A lot of software is really pointless: it sucks, it crashes, it frustrates you with its endless mindless refusal to do what you want.
More importantly, for a lot of software there never was, in the first place, a problem which it would solve, nor a need it would fulfill.
The bright side of this, of course, is that if you don't like it you can change it (if it's open source) or just write something better.
Being a rather "sharp" programmer, I make sure all the software I develop has a "point". -- EdPoor
I completely agree. I don't know a single person who uses software for anything, ever.
Do your taxes with pencil, paper, and a 30-pound mechanical calculator and then let us know how you feel.
SoftwareIsReallyPointless; most of the time it doesn't work, nor does it solve people's problems--it just creates more of its own.
, being a NegativeOne
Used to be from EntropicLawOfComplexity
but now it's lost its context. It wasn't as biting as it sounds. It was more of a depressing realization that most software is uninspiring and that I'm in this game for the theory of computing, not software engineering. However, see SoftwareMasterpiece
for some hope.
This page is overly cynical. Take it lightly. Feel free to be cynical yourself, just so we can sink some of the negative energy off the rest of Wiki.
Uhh, I hope none of our collective clients are reading this.
Cars run better. On occasion.
Pacemakers work. Thank God.
Visa cards work. Most of the time. Ever been a cashier?
Your bank pays interest. Which means they threw more people at it to keep it running because more customers would lynch them if they didn't get their money than if they didn't get charged interest for a month or three.
ATMs deliver cash wherever you are. Provided there isn't a network failure; yes I've seen these.
You can order jeans on the web and they show up at your house. If you've got the right browser and the web server doesn't experience a freak failure.
web site knows where they are. Most of the time.
Amazon.com sends you books when you click them. But they have to patent it first; see AmazonAssociate...
Planes mostly fly. Heh.
Furnaces turn down the heat when you're gone. If you remember to program them.
Telephones work. Ever work in telecommunications?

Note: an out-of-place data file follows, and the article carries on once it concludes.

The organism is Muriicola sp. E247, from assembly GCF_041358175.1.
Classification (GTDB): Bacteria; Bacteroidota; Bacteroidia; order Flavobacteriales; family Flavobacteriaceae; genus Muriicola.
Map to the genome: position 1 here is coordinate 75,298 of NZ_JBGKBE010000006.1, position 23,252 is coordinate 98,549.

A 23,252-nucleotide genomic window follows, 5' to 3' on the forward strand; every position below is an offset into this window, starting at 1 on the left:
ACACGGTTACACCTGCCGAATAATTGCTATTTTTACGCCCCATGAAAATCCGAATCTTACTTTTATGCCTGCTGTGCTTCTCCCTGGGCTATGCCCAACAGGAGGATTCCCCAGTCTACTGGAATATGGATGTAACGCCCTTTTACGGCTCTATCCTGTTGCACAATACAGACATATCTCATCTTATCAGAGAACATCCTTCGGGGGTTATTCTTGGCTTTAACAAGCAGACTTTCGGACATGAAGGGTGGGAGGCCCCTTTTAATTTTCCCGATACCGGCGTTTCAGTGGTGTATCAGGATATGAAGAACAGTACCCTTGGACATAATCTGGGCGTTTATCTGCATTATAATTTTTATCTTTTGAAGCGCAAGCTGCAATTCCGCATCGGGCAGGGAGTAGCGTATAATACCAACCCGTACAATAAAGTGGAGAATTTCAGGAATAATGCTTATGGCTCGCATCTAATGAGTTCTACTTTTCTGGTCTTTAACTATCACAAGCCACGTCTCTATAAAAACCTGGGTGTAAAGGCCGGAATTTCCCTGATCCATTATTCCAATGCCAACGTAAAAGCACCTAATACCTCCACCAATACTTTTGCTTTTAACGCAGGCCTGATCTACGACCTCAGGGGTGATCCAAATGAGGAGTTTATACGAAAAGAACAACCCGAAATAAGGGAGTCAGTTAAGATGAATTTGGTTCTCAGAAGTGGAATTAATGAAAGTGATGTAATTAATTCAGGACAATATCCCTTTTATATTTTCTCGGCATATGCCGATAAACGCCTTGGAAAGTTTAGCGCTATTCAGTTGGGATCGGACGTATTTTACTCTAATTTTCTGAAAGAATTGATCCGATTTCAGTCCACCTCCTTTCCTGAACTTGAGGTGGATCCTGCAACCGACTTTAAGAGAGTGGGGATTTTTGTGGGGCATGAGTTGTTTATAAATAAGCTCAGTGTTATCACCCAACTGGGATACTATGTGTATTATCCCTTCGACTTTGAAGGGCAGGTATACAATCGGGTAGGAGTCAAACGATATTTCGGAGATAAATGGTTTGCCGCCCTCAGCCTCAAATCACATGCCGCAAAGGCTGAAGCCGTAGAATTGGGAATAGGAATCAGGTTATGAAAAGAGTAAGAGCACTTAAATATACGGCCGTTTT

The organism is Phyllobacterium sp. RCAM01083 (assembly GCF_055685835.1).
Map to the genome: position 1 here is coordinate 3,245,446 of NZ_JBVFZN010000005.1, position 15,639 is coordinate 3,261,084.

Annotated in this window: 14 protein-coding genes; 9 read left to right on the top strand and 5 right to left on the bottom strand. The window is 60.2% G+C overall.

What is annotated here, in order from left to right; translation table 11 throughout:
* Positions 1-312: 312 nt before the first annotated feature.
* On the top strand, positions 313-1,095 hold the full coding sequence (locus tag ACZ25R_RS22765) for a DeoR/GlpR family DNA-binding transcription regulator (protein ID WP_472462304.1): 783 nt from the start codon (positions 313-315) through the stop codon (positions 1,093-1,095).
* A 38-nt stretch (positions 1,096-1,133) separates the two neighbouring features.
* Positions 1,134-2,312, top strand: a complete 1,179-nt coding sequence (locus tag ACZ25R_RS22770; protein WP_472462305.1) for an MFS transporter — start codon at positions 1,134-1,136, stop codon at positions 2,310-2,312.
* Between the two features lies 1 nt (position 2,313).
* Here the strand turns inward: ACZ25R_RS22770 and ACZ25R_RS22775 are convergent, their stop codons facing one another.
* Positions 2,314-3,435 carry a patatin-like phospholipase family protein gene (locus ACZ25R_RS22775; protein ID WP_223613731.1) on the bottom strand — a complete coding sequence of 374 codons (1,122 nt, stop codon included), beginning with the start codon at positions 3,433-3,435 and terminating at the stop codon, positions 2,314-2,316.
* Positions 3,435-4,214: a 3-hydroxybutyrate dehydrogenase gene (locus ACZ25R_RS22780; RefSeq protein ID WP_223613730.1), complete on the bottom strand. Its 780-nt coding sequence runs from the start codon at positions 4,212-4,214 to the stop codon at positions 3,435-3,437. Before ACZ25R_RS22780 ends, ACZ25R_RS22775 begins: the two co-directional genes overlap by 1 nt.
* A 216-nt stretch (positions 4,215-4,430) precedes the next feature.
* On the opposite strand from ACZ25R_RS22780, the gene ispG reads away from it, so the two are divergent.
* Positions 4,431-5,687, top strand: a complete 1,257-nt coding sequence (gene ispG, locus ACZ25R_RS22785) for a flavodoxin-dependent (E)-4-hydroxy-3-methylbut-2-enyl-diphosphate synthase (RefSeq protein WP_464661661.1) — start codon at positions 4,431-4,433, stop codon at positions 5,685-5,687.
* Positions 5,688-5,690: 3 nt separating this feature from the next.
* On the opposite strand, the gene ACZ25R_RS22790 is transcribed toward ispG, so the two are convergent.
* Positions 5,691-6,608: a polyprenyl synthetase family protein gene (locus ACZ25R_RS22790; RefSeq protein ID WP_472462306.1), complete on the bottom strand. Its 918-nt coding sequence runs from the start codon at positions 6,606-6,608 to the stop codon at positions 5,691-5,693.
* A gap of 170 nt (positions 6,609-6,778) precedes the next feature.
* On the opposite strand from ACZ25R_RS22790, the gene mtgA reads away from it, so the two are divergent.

The wiki. The wiki works, I'll give you that. GodBlessWiki?
These are a few of my favorite pointless things. --RonJeffries
but that doesn't fit the tune any more --VonMoreTrap?
Sheesh... We decided back in 1998 (CE) that SoftwareIsEvil
. Not pointless. Evil. (There's a difference.)
After attempting response after response, I've finally realized why I can't express my deep dissatisfication with software. Wiki is software.
Worse, it's software about software.
It's just not the same as talking over beer. But hell, if I was drinking beer right now, I wouldn't care about software or GoedelsIncompletenessTheorem
. -- SunirShah
Maybe my friends and I need professional help, but I have discussed the GIT over beer; software, too. Like QuantumMechanics, GIT gets easier as you drink more.
I'm with you - I think GIT belongs
over a beer, at least most of the time. --AlistairCockburn
If you don't enjoy software, open a shop and sell shells in Key West or something. LifesJustTooShort to do something you don't enjoy. I enjoy software. Pointless my bare bummie, what's the point of anything but to exercise your skills? Hunt, gather, or get out of the way, that's my motto. --RonJeffries
Well, I still need revenue to do other things I enjoy. Your implied assumption is that I write software because I enjoy building accounting software. I'm in Theory of Computing (vs. say Software Engineering) for a reason. Much to do with GIT, in fact. However, this pointless
kvetching aside, you may have noticed that I've taken a deep interest in methodologies. Perhaps this is because, since my motto is "I'm the only one responsible for making my life happen," I feel that I should change the stupid methods that I'm forced to endure. Of course, that won't fix the existing software that I have to deal with, like stupid crashing, mouse-exploding Linux. I aim for the day when I don't have to think, "well, I'll just rewrite that application so it works." (whoops, that is